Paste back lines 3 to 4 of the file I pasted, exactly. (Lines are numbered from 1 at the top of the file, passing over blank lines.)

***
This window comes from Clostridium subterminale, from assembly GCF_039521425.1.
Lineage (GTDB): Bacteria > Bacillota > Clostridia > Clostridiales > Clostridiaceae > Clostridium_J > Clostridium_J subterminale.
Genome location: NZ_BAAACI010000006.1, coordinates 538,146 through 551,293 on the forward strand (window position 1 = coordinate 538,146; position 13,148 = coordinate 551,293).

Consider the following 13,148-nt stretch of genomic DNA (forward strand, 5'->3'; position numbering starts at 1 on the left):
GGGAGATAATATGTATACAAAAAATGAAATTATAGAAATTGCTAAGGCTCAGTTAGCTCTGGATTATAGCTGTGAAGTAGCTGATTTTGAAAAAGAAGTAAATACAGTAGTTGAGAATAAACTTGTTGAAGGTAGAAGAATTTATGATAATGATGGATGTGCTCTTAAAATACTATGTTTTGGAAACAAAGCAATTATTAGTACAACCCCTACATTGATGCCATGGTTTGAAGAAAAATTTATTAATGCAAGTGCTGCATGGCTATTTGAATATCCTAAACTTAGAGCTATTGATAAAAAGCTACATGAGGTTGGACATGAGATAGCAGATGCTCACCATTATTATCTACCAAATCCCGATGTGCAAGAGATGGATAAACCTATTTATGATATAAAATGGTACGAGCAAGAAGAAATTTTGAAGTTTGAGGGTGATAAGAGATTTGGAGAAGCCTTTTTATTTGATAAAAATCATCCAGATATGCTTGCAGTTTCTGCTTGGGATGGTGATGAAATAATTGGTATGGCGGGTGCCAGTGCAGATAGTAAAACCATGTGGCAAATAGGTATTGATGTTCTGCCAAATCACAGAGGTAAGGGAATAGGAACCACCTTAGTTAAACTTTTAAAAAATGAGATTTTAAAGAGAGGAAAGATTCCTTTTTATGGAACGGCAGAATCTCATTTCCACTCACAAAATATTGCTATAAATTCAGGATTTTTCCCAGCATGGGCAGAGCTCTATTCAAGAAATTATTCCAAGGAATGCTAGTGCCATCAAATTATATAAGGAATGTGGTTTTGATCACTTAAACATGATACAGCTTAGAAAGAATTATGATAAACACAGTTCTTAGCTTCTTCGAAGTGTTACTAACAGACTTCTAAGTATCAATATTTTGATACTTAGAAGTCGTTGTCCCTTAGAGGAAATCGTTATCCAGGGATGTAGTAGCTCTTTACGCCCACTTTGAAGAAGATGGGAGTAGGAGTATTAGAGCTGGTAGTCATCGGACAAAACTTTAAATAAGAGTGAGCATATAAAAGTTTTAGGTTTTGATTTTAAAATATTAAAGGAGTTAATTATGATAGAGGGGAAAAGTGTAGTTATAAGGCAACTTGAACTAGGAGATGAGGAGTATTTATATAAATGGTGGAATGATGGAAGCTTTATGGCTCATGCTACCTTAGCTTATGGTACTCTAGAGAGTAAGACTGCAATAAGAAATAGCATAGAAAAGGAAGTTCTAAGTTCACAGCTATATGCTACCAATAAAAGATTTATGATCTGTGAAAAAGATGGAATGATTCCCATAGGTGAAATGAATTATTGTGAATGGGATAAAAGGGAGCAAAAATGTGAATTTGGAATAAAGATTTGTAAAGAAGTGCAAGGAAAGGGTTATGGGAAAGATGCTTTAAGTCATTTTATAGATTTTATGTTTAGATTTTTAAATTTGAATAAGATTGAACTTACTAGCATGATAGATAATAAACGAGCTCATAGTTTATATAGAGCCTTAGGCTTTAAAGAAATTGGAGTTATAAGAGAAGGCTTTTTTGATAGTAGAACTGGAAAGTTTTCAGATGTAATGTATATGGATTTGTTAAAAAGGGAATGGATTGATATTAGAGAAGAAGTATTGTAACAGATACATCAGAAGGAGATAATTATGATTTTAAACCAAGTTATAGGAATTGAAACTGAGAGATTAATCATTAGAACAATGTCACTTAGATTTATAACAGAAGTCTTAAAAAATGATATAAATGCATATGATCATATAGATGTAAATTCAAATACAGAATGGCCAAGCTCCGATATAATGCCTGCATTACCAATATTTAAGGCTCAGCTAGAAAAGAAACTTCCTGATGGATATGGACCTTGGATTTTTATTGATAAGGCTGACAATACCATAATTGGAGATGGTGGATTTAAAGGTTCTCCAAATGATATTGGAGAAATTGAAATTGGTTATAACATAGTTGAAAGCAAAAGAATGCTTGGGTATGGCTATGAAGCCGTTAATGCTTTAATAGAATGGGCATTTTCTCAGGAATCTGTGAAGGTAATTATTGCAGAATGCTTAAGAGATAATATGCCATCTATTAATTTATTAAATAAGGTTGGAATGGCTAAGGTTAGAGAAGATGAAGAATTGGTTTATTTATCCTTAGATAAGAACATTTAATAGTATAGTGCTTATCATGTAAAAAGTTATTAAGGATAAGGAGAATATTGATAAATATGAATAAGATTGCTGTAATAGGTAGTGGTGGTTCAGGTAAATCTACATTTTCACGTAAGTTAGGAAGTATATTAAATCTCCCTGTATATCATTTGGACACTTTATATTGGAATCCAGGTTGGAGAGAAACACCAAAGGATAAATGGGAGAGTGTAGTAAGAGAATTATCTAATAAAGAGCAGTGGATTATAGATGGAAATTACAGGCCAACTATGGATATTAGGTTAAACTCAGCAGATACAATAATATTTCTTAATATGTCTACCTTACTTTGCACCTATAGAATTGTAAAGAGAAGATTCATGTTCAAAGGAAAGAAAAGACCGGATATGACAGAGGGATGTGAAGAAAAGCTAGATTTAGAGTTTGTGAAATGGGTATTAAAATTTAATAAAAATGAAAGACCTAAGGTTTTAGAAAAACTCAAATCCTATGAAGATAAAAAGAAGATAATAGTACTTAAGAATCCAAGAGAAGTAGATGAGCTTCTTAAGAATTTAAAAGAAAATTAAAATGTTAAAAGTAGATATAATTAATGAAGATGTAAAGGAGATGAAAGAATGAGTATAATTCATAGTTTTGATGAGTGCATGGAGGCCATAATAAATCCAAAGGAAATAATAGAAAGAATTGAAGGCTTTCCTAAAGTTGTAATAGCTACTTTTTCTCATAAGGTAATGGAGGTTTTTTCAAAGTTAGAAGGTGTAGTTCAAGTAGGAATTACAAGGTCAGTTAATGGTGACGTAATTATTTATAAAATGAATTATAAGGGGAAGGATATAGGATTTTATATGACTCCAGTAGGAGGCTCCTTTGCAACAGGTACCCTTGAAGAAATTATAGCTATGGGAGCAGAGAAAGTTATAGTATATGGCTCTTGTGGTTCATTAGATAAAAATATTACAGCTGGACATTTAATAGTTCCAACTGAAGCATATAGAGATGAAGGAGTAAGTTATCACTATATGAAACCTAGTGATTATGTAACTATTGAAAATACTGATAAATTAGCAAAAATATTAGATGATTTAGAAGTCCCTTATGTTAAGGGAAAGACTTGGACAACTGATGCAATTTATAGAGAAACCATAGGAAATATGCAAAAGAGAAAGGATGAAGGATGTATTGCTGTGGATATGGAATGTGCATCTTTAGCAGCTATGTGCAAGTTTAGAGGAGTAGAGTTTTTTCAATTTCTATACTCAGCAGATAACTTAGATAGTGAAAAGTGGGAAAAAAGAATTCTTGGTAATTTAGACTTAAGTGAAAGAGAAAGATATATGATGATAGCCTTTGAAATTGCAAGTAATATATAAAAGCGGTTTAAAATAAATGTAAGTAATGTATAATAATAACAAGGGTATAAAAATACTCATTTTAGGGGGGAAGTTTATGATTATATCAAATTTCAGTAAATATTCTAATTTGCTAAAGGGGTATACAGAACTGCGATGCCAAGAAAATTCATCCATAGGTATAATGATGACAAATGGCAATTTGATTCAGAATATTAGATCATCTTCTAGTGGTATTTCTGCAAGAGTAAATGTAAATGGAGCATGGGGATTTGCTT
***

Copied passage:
Genome location: NZ_BAAACI010000006.1, coordinates 538,146 through 551,293 on the forward strand (window position 1 = coordinate 538,146; position 13,148 = coordinate 551,293).

Consider the following 13,148-nt stretch of genomic DNA (forward strand, 5'->3'; position numbering starts at 1 on the left):